AbstractMaterials processing using ultrashort pulsed laser radiation with pulse durations <10 ps is known to enable very precise processing with negligible thermal load. However, even for the application of picosecond and femtosecond laser radiation, not the full amount of the absorbed energy is converted into ablation products and a distinct fraction of the absorbed energy remains as residual heat in the processed workpiece. For low average power and power densities, this heat is usually not relevant for the processing results and dissipates into the workpiece. In contrast, when higher average powers and repetition rates are applied to increase the throughput and upscale ultrashort pulse processing, this heat input becomes relevant and significantly affects the achieved processing results. In this paper, we outline the relevance of heat input for ultrashort pulse processing, starting with the heat input of a single ultrashort laser pulse. Heat accumulation during ultrashort pulse processing with high repetition rate is discussed as well as heat accumulation for materials processing using pulse bursts. In addition, the relevance of heat accumulation with multiple scanning passes and processing with multiple laser spots is shown.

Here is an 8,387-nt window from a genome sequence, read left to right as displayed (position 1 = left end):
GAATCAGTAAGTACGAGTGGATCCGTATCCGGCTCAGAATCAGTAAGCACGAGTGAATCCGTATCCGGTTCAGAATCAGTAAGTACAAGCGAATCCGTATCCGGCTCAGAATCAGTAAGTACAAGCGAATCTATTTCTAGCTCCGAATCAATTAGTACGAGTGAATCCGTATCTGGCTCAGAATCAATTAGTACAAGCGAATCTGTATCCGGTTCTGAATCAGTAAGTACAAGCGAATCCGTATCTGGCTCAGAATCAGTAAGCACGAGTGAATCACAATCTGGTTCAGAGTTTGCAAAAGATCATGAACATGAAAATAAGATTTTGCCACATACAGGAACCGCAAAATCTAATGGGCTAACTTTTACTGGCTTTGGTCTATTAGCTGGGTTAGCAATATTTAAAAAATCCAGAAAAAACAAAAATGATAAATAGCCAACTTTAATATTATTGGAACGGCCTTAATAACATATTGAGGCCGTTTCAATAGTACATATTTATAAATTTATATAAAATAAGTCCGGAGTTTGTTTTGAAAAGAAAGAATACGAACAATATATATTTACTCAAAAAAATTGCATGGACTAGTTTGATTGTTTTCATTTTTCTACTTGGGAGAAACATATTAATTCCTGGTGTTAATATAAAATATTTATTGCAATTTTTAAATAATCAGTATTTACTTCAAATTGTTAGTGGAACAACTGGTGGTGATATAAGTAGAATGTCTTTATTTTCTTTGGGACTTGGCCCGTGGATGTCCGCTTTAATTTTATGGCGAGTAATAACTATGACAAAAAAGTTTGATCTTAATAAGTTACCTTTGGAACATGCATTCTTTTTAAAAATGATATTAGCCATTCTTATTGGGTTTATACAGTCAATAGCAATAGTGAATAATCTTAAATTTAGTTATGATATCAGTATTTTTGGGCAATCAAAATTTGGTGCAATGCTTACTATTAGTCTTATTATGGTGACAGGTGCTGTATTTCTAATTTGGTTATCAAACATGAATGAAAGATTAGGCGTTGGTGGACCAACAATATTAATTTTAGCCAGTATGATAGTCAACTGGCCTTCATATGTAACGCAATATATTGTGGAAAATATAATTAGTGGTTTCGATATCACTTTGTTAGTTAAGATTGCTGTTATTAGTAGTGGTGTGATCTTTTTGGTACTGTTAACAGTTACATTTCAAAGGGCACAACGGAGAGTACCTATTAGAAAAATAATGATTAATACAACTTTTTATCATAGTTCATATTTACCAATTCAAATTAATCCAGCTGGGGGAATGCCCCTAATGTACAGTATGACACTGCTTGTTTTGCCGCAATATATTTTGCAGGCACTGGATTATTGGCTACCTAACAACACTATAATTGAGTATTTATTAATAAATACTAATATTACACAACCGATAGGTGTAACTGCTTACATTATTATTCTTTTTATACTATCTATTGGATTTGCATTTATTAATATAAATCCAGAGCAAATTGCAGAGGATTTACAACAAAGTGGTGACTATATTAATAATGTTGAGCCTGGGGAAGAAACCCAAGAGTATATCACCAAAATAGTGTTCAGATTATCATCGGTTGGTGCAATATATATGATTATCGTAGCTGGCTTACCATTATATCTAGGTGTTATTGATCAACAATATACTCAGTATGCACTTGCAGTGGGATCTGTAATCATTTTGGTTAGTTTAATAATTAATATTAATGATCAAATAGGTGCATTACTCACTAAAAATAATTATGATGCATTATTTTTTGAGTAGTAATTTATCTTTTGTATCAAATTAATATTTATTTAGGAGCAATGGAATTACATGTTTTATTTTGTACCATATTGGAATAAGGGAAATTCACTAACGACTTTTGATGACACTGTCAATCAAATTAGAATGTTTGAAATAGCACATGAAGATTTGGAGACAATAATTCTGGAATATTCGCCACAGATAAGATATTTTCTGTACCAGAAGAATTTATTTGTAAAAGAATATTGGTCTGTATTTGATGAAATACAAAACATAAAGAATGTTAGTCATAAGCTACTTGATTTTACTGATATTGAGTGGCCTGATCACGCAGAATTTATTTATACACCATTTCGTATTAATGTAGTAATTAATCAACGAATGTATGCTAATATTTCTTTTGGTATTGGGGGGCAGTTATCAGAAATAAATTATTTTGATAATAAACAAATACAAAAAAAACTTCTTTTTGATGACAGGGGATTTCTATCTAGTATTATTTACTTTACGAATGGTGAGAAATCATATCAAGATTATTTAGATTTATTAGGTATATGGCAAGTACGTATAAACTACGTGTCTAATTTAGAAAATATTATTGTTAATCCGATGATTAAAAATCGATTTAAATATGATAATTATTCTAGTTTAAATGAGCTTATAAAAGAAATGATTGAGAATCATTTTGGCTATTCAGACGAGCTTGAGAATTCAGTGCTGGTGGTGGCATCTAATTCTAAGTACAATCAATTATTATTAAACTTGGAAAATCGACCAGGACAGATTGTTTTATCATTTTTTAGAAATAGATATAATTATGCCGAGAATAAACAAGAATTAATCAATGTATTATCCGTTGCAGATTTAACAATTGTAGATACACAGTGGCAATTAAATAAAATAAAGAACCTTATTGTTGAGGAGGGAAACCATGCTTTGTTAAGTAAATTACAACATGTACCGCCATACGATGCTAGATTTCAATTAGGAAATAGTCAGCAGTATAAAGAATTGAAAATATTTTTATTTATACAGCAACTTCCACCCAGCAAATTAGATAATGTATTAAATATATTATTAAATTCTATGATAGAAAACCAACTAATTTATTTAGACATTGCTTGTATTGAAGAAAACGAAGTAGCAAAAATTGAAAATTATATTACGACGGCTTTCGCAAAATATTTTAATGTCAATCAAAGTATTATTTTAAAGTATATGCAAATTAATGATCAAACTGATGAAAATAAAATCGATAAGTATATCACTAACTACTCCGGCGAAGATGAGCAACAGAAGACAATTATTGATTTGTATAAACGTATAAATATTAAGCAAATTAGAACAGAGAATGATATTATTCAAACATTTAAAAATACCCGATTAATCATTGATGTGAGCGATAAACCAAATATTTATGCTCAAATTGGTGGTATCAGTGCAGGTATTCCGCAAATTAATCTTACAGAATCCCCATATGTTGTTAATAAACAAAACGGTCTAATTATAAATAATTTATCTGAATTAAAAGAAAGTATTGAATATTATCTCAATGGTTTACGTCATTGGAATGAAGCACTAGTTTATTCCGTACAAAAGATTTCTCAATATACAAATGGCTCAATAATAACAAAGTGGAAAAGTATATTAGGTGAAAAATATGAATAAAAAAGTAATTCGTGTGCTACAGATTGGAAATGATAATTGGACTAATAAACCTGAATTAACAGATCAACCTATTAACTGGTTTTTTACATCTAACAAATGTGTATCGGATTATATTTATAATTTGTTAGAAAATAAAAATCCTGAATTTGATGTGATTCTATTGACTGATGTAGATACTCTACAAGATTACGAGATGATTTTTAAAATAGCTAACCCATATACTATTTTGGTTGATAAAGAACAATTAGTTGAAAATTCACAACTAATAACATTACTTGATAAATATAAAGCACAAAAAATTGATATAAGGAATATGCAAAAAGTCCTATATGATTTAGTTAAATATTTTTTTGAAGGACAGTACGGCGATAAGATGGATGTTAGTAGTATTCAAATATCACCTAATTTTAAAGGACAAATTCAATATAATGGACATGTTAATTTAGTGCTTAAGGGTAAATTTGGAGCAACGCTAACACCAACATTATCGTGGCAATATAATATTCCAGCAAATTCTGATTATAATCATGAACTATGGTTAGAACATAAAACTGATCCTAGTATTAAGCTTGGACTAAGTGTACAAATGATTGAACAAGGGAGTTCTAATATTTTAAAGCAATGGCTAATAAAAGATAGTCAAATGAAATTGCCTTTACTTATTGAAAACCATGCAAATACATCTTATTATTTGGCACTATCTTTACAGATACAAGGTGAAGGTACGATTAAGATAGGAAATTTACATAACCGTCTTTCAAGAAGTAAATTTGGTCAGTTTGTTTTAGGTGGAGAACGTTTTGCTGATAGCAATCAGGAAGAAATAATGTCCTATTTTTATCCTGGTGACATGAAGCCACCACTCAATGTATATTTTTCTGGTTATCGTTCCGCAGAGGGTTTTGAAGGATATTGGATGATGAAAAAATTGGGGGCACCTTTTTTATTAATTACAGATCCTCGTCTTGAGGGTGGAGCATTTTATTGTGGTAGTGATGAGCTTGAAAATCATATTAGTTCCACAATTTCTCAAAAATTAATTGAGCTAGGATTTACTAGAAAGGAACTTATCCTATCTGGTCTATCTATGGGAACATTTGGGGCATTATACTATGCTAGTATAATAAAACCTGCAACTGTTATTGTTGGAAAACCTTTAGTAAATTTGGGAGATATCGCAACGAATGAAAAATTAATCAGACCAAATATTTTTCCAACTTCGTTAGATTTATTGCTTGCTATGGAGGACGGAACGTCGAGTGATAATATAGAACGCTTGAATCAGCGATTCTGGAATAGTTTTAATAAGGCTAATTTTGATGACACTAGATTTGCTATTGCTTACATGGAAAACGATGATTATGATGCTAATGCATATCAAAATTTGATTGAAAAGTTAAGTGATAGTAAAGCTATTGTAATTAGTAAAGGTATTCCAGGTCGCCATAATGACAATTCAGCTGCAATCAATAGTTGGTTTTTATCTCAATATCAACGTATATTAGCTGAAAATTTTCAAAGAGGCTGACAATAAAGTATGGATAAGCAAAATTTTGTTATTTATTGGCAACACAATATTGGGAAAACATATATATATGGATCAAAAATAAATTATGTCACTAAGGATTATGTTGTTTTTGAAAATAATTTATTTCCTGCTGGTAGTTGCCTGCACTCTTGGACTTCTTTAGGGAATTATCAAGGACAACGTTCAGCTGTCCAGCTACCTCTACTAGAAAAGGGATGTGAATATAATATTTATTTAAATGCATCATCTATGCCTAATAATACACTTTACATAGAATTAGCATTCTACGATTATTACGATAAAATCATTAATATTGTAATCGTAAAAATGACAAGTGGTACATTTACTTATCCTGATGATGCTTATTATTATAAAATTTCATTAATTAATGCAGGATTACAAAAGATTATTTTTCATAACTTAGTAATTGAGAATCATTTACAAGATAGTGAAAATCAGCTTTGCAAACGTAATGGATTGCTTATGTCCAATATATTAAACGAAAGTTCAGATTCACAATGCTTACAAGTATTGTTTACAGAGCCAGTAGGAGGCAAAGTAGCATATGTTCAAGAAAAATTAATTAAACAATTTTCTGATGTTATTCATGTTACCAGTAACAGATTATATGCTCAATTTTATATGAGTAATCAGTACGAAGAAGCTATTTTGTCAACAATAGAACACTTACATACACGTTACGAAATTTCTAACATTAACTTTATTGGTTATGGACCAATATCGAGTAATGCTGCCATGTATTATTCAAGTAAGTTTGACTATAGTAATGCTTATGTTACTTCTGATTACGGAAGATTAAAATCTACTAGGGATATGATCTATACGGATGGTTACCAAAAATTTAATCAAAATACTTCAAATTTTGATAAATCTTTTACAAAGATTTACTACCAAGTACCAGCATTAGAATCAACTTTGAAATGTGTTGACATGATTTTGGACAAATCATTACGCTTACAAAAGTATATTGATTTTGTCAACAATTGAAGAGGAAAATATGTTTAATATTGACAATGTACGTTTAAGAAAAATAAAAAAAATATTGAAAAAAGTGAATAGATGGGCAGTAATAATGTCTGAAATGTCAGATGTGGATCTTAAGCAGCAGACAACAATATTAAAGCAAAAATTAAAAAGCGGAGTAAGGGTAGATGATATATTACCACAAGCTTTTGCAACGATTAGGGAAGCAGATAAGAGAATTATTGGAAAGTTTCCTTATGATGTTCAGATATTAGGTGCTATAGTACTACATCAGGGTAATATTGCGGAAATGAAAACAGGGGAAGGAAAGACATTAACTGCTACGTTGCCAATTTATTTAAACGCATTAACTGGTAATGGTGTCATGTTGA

Advanced Optical Technologies – de Gruyter
Published: May 24, 2018